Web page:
Reversal of the onus of proof
The European Commission considers that, while experience shows that there is overwhelming evidence of the negative health impacts of pollution on the population, it is difficult for the victims of violations of the IED under the procedural rules on the onus of proof generally applicable in the Member States to demonstrate a causality link between the suffered harm and the violation. As a result, in the majority of cases, victims of violations of the IED do not have an effective way to obtain compensation for the harm caused by such violations.
Based on these considerations, the Proposal provides that, where an individual can provide sufficiently robust evidence to give rise to a presumption that the violation of the IED is at the origins of the damage caused to their health, or has significantly contributed to it, it should be for the defendant to rebut that presumption in order to escape liability.
It is noticeable that this approach has not been followed for the proposal for a Directive on Corporate Sustainability Due Diligence (see our previous client briefing). This has been criticized by civil society associations, which are arguing for the inclusion of a reversal of the standard of proof in the context of this instrument as well.
Time limitation period
Finally, Article 79a requires Member States to ensure that the limitation periods for bringing actions for compensation are not shorter than five years and that such periods do not begin to run before the violation has ceased and the person claiming the compensation knows or can reasonably be expected to know that he or she suffered damage from the violation.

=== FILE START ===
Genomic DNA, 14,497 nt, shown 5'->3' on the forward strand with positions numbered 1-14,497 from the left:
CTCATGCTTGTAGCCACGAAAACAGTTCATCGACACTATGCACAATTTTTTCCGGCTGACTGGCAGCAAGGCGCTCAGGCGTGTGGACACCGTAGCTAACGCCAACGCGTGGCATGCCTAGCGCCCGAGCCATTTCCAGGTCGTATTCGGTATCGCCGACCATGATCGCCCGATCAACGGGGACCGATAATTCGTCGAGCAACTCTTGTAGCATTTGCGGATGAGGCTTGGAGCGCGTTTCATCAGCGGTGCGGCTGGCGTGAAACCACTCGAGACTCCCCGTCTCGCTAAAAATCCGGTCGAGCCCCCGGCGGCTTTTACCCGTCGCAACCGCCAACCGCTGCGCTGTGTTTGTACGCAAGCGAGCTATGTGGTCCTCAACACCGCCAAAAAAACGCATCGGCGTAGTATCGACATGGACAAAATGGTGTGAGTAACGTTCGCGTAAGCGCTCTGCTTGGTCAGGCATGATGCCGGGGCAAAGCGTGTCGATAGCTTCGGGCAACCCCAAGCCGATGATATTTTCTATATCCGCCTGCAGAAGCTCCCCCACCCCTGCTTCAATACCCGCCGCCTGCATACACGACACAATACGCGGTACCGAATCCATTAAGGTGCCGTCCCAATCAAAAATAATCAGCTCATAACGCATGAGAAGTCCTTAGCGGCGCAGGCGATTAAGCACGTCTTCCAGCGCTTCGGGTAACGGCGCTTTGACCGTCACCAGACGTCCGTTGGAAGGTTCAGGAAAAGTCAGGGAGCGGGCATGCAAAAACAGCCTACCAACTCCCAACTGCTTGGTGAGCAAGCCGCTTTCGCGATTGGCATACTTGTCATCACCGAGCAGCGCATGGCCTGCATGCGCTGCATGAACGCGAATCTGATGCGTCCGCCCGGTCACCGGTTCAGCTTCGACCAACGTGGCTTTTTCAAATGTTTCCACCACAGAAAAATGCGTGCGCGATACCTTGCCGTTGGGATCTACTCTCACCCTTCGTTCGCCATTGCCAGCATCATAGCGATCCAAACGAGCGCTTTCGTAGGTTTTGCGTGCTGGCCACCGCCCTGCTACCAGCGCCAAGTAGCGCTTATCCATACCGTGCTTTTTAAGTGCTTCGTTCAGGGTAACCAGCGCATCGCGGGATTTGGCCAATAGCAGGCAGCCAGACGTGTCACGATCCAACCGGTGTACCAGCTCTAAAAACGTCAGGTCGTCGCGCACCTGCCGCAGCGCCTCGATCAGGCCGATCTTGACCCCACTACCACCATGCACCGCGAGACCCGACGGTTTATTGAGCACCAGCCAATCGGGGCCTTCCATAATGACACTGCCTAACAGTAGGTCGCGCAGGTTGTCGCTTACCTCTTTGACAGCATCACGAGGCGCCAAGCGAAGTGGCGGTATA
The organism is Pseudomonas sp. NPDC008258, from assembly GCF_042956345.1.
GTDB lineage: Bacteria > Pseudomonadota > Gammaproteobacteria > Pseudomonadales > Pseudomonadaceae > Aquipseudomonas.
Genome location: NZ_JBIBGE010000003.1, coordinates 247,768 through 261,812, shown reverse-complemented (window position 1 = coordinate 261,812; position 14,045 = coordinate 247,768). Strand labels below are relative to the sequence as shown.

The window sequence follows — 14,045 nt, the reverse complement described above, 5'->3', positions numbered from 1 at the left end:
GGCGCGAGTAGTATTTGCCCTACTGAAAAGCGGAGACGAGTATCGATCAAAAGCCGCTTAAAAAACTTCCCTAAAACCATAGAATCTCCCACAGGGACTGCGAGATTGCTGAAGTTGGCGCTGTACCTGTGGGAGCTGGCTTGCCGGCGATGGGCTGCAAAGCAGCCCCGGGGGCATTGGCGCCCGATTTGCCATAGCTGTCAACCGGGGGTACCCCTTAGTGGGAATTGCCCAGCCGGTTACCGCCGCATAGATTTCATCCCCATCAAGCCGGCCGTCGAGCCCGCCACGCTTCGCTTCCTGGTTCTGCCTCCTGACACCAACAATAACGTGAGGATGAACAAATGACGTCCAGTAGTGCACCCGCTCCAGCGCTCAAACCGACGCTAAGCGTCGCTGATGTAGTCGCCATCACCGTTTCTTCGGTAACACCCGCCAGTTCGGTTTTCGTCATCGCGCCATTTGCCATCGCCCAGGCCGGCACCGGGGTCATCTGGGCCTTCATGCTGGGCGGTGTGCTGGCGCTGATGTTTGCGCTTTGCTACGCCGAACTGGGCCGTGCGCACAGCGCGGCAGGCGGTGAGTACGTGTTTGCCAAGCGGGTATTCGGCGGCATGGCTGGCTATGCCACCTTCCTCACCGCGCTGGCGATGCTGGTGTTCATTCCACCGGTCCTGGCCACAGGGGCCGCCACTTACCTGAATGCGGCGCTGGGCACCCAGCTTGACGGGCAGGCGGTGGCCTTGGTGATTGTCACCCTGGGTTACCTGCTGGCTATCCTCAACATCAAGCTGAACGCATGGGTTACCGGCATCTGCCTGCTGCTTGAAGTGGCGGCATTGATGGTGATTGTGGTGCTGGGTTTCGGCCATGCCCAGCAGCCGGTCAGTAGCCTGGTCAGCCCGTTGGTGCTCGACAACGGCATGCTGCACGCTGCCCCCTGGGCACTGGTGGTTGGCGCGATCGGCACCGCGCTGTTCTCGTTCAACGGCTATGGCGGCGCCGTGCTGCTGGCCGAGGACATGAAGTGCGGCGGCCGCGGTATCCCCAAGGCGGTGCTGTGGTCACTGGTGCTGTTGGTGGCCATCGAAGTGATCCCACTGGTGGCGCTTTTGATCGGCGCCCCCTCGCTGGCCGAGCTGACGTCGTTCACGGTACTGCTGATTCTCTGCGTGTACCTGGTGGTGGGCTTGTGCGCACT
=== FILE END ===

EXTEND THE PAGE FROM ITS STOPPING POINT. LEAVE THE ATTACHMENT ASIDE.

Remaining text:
Amendments are also made to Article 79 of the IED to specify minimum penalties, as currently this provision merely provides that penalties should be “effective, proportionate and dissuasive”. Such penalties should include fines proportionate to the turnover of the legal person or to the income of the natural personal having committed the infringement. In the first case, the maximum amount of such fines should be at least 8% of the operator’s annual turnover in the Member State concerned. The amended Article 79 also specifies that such penalties are without prejudice to Directive 2008/99/EC on the protection of the environment through criminal law (see our previous blog post).
Legal standing in review procedures
The amended Article 25 of the IED confirms the recent case law of the Court of Justice of the European Union on legal standing in review procedures pursuant to which a person may challenge the validity of an environmental permit regardless of whether it participated to the permit procedure at an earlier stage.
Member States may therefore not restrict such legal standing by making it conditional on the role that person played during a participatory phase of the decision-making procedure.
The Proposal is currently being negotiated by the European Parliament and by the Council and is thus subject to potential amendments. Under the ordinary legislative procedure, the average timeline from the Commission proposal to formal adoption is around 18 months. An additional 18 month transposition period is foreseen in the Proposal, during which Member States will have to adapt their national laws.